The Hamburger Story

by Lauren Becker

I bought your book.  Used.  But, still. I bought it.  It was mean. I dropped it hard on the floor when I finished.  You didn't have to keep the ending.  I took a picture of my foot stepping on your face.  You liked my feet.  You would like this picture. 

I didn't like her.  I like the name.  You know I hate that name.  I always thought you were funny.  Maybe even more than you were mean.  All you seem to remember is that I was mean.  You even made me ugly.  I like that you made them way different sizes.  You know I always thought one was bigger.  I like that you gave me a tiny nose and big feet, and that I always wore the same green coat.  I like that I didn't sing in the car, or eat oatmeal with blueberries or take baths instead of showers.

I'm not so mean that I'm not happy that your face is on a book for me to step on.  Are you still that mean?  He is not mean at all.  I would never throw a hamburger at him.  I liked that part best.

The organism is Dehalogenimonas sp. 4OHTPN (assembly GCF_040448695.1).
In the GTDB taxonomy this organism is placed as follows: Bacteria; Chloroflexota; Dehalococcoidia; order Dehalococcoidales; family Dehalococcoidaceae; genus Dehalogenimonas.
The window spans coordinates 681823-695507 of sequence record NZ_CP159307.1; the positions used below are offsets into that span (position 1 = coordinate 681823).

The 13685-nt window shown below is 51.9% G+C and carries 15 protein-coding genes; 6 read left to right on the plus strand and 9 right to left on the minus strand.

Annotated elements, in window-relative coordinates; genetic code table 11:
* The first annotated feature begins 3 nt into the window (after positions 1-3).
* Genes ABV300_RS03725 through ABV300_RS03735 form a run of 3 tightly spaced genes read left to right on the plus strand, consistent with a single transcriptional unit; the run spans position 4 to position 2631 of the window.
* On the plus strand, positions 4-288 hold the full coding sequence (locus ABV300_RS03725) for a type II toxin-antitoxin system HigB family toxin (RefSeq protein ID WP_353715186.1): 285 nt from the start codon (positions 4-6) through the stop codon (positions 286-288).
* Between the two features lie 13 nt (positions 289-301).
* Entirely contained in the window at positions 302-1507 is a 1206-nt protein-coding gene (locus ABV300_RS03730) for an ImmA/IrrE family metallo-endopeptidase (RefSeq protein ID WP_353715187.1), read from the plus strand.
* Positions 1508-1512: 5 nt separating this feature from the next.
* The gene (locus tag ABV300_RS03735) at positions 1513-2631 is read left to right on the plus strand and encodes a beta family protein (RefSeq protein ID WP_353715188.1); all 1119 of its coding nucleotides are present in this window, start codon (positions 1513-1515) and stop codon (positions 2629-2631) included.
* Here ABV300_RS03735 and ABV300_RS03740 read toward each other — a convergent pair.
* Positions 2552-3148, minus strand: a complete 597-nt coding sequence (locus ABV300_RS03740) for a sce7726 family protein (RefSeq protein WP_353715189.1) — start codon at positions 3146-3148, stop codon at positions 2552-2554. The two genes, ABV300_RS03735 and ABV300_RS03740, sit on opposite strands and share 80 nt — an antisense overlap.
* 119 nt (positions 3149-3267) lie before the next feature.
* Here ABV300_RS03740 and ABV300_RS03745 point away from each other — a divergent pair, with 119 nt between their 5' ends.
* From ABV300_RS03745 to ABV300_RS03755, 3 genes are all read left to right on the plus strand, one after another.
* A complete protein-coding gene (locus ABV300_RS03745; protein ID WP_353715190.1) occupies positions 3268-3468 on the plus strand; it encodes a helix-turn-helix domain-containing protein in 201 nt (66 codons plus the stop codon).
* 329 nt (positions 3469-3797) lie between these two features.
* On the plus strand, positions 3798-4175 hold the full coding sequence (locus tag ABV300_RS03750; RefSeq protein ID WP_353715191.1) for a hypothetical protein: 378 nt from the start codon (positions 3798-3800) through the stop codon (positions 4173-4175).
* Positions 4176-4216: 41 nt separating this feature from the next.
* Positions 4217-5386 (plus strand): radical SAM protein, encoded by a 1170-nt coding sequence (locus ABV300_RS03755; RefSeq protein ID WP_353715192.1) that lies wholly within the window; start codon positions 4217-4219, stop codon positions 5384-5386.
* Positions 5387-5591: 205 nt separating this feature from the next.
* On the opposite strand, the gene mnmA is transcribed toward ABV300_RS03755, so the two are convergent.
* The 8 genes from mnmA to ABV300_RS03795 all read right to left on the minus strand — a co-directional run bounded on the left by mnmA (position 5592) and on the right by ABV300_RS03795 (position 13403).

I like your picture, too.  You shaved your beard.  My chin was raw for two years.  John told me you shaved it right after you threw my pillow out the window.  Erased my scraped face from yours.  I got a haircut the next day.  It's grown back. 

Do you still have my chair?  I came back for it.  Everything I left was gone.  I took all the best stuff on my first trip.  The only thing I wish I still had is the chair.  I'm pretty sure you're sitting in it in your book picture.  I don't recall you being obvious.  Have you become lazy?  I know you haven't become stupid.  You can't hide a present under ugly wrapping.